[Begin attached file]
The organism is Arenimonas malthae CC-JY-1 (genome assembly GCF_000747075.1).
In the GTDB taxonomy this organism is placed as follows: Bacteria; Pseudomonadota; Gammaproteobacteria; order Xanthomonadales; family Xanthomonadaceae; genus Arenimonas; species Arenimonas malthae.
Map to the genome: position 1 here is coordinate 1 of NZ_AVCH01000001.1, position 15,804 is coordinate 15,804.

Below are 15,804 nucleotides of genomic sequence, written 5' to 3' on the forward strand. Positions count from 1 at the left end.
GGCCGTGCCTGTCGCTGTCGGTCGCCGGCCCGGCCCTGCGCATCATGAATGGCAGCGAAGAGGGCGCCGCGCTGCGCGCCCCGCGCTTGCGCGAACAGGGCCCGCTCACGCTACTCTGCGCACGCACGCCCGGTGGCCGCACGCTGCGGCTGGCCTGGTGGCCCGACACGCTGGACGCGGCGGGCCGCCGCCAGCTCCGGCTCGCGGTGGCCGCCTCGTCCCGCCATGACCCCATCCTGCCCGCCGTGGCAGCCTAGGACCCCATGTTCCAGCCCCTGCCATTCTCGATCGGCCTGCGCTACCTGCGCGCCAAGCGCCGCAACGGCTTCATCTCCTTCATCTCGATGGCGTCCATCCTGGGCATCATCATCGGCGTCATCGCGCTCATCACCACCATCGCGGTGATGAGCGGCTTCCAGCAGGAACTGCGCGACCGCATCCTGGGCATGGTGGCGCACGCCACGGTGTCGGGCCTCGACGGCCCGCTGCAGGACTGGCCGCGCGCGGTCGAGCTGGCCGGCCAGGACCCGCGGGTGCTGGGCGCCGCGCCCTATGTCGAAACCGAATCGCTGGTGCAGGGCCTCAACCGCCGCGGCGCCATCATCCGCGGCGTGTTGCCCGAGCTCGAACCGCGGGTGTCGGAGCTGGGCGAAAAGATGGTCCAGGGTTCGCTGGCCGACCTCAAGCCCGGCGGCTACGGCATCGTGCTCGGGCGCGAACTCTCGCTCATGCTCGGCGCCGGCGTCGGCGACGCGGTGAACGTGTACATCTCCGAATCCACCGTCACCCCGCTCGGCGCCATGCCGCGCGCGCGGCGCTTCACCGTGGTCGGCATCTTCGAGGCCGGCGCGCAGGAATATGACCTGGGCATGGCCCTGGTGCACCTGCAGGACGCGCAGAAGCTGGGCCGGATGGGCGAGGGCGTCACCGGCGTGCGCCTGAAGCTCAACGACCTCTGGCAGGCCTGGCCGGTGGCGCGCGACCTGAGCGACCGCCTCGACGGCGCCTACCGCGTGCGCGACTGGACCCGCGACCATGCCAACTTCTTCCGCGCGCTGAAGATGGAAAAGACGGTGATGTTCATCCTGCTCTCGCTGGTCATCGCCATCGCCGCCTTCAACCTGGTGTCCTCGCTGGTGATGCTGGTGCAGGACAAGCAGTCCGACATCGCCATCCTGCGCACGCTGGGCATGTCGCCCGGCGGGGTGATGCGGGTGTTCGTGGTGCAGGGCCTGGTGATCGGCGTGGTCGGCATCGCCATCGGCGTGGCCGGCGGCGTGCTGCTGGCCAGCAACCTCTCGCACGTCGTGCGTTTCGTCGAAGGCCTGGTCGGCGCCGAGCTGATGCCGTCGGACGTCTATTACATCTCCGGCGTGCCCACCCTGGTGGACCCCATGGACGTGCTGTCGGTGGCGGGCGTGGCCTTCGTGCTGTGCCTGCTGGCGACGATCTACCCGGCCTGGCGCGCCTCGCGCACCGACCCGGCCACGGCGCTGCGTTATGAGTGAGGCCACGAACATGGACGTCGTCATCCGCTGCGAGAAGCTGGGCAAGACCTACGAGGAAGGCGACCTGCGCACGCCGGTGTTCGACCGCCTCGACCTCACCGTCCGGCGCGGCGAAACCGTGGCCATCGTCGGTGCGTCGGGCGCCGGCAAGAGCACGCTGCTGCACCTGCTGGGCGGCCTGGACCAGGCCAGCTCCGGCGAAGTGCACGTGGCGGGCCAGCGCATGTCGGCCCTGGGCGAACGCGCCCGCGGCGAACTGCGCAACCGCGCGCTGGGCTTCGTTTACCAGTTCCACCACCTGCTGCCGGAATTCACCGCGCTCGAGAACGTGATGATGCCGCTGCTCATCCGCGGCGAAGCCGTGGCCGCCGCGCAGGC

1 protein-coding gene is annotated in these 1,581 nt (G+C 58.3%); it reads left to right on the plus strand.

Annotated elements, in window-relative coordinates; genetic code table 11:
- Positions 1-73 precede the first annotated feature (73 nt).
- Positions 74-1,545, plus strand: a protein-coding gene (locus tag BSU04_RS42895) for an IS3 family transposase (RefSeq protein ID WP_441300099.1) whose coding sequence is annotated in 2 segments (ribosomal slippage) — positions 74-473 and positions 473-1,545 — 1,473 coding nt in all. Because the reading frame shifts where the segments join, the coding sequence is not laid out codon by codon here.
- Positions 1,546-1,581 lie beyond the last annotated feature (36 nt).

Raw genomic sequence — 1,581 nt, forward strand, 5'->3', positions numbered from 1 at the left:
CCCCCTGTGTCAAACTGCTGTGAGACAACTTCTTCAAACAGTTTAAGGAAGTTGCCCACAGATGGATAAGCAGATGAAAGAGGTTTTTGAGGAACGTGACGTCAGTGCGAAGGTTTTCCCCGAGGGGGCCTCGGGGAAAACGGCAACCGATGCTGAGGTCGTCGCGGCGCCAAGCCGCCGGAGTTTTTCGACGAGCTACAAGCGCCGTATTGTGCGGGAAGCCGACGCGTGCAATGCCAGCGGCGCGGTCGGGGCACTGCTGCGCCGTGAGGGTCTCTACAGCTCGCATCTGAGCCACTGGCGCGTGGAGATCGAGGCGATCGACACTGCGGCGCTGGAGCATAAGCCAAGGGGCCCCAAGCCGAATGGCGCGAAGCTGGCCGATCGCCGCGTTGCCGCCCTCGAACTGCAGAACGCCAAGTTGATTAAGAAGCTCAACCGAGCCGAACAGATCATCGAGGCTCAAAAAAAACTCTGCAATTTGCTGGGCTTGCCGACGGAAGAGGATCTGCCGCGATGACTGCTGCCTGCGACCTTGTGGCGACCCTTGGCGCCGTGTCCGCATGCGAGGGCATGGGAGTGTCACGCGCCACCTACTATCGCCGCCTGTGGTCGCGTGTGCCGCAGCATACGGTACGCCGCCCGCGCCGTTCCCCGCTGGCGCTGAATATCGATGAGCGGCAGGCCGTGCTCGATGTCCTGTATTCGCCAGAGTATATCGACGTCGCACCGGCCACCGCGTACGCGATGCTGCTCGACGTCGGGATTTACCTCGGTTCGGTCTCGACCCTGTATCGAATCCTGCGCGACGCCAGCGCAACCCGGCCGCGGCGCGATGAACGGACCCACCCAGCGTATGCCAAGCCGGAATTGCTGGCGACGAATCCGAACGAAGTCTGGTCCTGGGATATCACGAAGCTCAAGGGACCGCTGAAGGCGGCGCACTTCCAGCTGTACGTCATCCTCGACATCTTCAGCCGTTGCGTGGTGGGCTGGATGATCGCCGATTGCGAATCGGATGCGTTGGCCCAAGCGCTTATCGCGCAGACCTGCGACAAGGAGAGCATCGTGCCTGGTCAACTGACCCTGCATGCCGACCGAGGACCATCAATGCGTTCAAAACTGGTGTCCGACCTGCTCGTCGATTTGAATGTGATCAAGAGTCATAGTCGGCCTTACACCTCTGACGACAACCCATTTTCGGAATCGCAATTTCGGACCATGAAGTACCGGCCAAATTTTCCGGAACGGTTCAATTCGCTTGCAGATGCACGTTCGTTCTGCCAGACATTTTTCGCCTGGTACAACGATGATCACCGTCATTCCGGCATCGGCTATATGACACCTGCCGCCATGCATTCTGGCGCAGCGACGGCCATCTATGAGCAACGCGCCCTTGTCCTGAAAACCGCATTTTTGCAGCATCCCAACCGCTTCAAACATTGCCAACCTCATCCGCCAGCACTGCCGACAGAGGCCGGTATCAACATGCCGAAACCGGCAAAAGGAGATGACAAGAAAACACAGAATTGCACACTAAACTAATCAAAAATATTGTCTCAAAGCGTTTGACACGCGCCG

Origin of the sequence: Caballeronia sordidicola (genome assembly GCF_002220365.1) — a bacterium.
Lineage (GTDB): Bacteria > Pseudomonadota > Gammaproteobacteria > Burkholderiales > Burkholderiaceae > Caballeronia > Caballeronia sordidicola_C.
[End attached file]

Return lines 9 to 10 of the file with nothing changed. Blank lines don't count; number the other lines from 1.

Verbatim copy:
- Positions 74-1,545, plus strand: a protein-coding gene (locus tag BSU04_RS42895) for an IS3 family transposase (RefSeq protein ID WP_441300099.1) whose coding sequence is annotated in 2 segments (ribosomal slippage) — positions 74-473 and positions 473-1,545 — 1,473 coding nt in all. Because the reading frame shifts where the segments join, the coding sequence is not laid out codon by codon here.
- Positions 1,546-1,581 lie beyond the last annotated feature (36 nt).